Israel will probably always be in a position of feeling existentially threatened, but they’re financially and militarily backed by the most powerful country in the world, and hold heavy power and nuclear weapons over its neighbors and occupied territories. So yeah, Hamas’ rockets are genuinely scary, there’s absolutely tons of people surrounding Israel that hate the country, many who hate its citizens, fewer but still many who just hate Jews in general. But we can’t let that stand as an excuse for the way Israel’s charges are treated.
Israel is a Racist Apartheid State
“Apartheid” is a contested term for what goes on in Israel, but that doesn’t change the facts. The conditions of occupied Gaza are intolerable, but even inside Israel, non-Jews (and non-white Jews) suffer under laws stacked heavily and explicitly against them.
All Israelis are required to hold ID and present them when requested. This policy is rarely applied to white Jews. Israel is open to all Jews, but non-citizen Arabs are barred from entering the country, even to be with family members that have citizenship. Citizenship itself is under threat, as several bills have been put forth that would allow Israel to revoke the citizenship of those it deems to be “disloyal.” Residency is arbitrated by Jewish committee, which can reject applicants on grounds of “social suitability.” As a result, no Palestinian residential community has been formed in Israel since 1948, and 80% of Israel is de facto blocked from Palestinian lease or purchase. Other minorities, including non-white Jews, live under similarly discriminatory laws and practices.
Israeli politicians say some horrible shit. They’re dismissed as outliers or extremists. While one could produce truckloads of Israelis who are genuinely disgusted by such remarks, it’s not as if that kind of sentiment pops out of the void. It’s an expression of existing attitudes towards Palestinians. Just like how a politician in America saying some bullshit about black people is demonstrating the existence of a race problem in this country (though this, too, is often waved off as “some crazy asshole”). With its racial attitudes and discriminatory government out in the open, what can we conclude about Israel?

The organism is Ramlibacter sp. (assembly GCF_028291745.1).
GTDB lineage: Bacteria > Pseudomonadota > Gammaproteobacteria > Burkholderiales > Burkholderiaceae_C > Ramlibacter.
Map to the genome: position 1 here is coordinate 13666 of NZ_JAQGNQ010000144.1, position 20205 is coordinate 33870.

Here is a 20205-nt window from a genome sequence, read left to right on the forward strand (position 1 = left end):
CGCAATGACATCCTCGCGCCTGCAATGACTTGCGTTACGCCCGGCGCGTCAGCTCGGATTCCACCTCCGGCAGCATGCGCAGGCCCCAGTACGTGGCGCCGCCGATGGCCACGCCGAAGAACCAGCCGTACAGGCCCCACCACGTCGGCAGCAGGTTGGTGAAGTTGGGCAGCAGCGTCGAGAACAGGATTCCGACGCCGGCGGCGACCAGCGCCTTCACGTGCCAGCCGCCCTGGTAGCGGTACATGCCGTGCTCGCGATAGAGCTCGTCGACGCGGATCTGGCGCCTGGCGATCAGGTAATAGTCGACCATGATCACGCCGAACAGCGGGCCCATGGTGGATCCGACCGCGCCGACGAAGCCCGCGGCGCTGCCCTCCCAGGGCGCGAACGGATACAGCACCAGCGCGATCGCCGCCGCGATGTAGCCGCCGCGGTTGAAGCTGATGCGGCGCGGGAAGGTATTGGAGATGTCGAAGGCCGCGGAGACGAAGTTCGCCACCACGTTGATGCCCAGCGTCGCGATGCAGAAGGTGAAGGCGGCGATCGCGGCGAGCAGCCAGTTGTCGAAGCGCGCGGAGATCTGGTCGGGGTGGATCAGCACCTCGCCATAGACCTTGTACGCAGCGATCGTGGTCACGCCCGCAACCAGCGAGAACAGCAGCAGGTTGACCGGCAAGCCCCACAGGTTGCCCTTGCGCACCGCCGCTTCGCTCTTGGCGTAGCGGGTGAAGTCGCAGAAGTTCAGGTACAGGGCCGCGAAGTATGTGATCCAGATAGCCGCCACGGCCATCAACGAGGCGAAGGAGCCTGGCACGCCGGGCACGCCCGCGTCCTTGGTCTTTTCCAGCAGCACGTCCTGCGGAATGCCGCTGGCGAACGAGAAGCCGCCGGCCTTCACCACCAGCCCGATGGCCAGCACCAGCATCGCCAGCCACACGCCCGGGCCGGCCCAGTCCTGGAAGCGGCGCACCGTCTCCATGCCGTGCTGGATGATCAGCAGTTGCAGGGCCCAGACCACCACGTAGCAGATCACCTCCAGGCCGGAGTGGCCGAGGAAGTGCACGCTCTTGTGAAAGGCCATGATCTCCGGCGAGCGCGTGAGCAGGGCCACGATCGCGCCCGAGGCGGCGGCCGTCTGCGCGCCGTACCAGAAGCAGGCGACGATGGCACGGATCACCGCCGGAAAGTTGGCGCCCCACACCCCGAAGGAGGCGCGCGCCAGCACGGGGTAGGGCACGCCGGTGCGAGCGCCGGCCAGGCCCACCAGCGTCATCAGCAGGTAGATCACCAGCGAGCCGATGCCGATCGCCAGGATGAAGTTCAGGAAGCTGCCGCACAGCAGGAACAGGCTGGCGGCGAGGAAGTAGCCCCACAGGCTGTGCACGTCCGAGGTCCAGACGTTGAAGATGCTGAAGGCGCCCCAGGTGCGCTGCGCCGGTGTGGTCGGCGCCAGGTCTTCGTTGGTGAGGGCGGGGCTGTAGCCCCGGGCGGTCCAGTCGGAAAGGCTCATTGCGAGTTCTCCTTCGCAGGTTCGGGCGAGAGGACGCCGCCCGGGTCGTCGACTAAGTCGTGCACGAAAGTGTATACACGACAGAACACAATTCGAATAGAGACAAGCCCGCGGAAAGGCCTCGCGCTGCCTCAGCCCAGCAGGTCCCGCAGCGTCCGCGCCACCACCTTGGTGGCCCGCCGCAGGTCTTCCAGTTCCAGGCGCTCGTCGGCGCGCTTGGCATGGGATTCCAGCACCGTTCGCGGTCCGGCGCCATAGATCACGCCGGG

This isn’t about body count, though Israel can be roundly criticized for that as well. Even if the numbers were reversed, if 12.3 Israeli children were killed for each Palestinian child, Israel would still be a country that maintains a system explicitly favoring one ethnic group over another. A country that does little to stop its people from stealing land, and everything to stop the wronged from fighting back. A country that prevents its captive territory from becoming a functional state, that bars staple goods, the means to build and rebuild, and even harmless luxuries from the people under its guns. Beyond the muddy moral struggle between civilian-targeting forces, it really isn’t complicated at all.